Italian Aviation Series: HU-16A Albatross
Translator: Claudio Col
This book tells the story of the Grumman SA-16A Amphibian as used by the Italian Air Force after World War II. It is NOT a study of all users of the type, as the Wayne Mutza book on the Albatross, published by Shiffer in 1996, was. This book gives a very brief account of the service life of the plane, and then shifts to Italian service exclusively. It therefore fills a gap, as Mutza’s book has very little coverage of Italian service.
One feature of the book is that the text is printed side-by-side in Italian and English, but the typeset is different, which I thought made the English text a little harder to read. Another problem is that the translation from Italian to English is a little bit strange grammatically, as words like “aircrafts” appear frequently. But it is understandable, and there is a lot of information in this book that is not available elsewhere.
The photographs of the planes in their different marking systems and well presented, and my impression is that the writers were modelers, attempting to provide information for people wishing to build a model of the type. The only problem here is that they only mention one model of the type, the 1/48 scale issue by Trumpeter, whereas most American modelers are probably more familiar with the old Monogram 1/72 scale kit first issued in 1957 and later in 1984. Although really an antique kit, it apparently does build up into an acceptable model, although the Trumpeter kit may better represent the version used by the Italian military. All in all, the book is an excellent source of information on Italian SA-16A’s. I have not seen the Trumpeter kit, as I do not build in that scale, but I do have a Monogram kit, but haven’t yet built it. It looks pretty good in the box, considering its age.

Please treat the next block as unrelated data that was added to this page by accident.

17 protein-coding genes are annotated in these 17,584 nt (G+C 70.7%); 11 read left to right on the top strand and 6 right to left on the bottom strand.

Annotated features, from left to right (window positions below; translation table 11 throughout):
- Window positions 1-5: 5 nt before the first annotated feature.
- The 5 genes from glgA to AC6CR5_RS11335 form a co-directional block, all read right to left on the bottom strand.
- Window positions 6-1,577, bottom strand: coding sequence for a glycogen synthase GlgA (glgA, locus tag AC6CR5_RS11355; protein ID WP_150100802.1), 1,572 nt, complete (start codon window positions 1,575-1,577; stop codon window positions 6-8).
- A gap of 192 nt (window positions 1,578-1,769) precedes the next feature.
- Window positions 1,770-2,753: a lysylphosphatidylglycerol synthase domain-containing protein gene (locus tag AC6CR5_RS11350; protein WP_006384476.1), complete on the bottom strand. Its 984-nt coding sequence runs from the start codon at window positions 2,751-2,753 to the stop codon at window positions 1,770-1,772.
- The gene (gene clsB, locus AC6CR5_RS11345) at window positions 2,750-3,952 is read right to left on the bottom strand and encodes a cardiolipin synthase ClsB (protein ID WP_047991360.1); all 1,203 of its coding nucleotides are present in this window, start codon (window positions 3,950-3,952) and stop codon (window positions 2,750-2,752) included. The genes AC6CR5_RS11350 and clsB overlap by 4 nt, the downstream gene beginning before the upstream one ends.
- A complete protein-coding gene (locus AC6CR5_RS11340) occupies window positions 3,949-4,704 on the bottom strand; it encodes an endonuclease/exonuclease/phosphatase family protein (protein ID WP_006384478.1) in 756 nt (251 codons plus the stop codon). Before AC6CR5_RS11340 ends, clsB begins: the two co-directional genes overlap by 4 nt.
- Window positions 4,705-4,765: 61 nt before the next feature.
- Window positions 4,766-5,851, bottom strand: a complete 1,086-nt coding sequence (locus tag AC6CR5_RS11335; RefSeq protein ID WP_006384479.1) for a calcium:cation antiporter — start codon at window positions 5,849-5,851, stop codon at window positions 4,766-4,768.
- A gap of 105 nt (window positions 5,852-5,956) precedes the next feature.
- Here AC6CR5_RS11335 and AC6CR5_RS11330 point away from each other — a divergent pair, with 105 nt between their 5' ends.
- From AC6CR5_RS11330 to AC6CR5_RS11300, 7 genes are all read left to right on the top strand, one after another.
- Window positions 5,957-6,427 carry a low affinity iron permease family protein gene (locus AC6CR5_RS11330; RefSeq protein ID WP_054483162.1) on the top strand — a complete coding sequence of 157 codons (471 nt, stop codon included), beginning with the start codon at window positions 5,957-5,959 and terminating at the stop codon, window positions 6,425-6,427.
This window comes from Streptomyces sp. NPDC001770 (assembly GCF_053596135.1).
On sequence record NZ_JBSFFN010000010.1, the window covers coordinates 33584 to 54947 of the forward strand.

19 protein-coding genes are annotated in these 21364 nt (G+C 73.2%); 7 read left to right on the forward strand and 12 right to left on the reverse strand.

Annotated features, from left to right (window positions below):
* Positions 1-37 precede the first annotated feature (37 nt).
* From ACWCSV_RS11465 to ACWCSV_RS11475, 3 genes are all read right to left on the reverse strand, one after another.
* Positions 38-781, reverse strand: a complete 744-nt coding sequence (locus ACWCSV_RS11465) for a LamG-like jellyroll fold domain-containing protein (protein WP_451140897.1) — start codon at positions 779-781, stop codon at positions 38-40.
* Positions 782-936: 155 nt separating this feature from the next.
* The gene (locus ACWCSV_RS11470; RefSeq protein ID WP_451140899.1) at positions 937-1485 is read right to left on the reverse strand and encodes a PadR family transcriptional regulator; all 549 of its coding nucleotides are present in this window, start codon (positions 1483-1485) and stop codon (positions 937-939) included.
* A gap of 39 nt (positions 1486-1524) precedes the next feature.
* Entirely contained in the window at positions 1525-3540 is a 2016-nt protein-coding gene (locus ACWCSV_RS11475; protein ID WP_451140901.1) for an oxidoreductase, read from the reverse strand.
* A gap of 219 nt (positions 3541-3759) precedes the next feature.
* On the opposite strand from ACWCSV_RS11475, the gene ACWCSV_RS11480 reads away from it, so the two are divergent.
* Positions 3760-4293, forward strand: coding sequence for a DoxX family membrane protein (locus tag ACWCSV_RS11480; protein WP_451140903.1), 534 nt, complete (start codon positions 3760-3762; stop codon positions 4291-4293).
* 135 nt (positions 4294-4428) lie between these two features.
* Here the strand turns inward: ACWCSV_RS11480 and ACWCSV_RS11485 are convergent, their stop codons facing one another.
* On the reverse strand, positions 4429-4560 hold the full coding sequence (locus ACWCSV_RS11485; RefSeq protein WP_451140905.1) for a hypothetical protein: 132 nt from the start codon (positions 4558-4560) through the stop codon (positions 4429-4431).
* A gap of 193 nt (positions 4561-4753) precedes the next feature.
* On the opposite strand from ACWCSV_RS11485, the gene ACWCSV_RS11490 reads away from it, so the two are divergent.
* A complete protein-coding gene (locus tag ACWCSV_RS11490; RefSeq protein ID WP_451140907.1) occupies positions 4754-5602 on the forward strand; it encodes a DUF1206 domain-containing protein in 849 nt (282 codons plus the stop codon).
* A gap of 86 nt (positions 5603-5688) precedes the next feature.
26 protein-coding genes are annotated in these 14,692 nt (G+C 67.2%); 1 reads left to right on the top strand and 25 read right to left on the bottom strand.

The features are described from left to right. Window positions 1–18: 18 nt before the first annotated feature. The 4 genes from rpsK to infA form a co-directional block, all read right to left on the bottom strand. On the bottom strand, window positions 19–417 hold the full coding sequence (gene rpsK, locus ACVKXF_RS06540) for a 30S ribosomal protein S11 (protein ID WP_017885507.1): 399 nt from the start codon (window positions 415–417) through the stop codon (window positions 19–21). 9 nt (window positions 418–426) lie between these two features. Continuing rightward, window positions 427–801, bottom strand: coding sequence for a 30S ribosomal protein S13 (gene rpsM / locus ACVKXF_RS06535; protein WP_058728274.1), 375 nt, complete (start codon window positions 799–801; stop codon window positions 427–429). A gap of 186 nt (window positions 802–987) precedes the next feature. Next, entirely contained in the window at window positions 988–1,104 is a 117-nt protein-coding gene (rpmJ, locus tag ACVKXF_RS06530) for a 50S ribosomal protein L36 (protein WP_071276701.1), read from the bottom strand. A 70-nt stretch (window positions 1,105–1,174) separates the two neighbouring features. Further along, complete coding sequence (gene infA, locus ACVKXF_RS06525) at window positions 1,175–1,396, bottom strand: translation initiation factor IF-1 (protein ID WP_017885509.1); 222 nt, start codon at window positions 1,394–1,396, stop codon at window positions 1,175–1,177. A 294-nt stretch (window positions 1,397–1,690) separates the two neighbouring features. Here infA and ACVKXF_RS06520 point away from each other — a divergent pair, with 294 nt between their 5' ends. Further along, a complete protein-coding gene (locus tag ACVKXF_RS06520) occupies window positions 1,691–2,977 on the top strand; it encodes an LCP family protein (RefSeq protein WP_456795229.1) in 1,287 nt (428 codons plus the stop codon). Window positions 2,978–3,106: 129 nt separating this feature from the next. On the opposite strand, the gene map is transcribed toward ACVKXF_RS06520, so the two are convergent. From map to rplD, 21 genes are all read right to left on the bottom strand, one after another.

The Albatross is still around today, and we have three of them stored on civilian airports in the West Phoenix area. None has flown recently, but they are interesting to see and photograph. They will always remain a classic.
The book provides a detailed coverage of the service life of the Albatross, with brief coverage of the original aircraft, and extensive coverage of the Italian version. The photos are very well produced, with about 30 photos of American types, and almost 100 pictures of SA-16’s in Italian service. There is no shortage of interior views, and some coverage of the completed Trumpeter model. There is a lot of material on the history of the marking systems used on the type, and good explanations of how the planes were used in service. Most of the pictures are in color, and in addition, there is one page of color side view profiles showing the basic marking variations. In addition, some of the photos show ground crews loading and working around the types, showing their uniforms and the ground equipment they used.
One section that I thought was particularly impressive was the part that explained how the Italian Rescue units used the planes for civilian air-sea rescue under the direction of the ICAO (International Civil Aviation Organization) which standardized procedures for greater efficiency. They also discuss how the SA-16 replaced previous types in Italian service, notably the Cant. Z.501 and Z.506 rescue aircraft. These dated back to World War II, and were out of production by 1946. The first SA-16’s reached the Italians by 1958, and they continued in service until replaced primarily by helicopters in the 1970’s. Currently, no SA-16’s have been preserved in Italy, although many are still in existence throughout the world. I will include a few photos of surviving aircraft, as I have photographed a lot of them.
Although the book mainly covers the use of the SA-16 Albatross in Italian service, it is certainly a book worth getting for your library. The price is right, and it makes for very interesting reading. Don’t miss out on this one. I high recommend it.
Thanks to Casemate and Aviation Collectables for the review copy. Thanks also to Phil Peterson and Bill O’Malley of IPMS USA for allowing me to do the review. Now I can get back to modeling. Maybe an SA-16?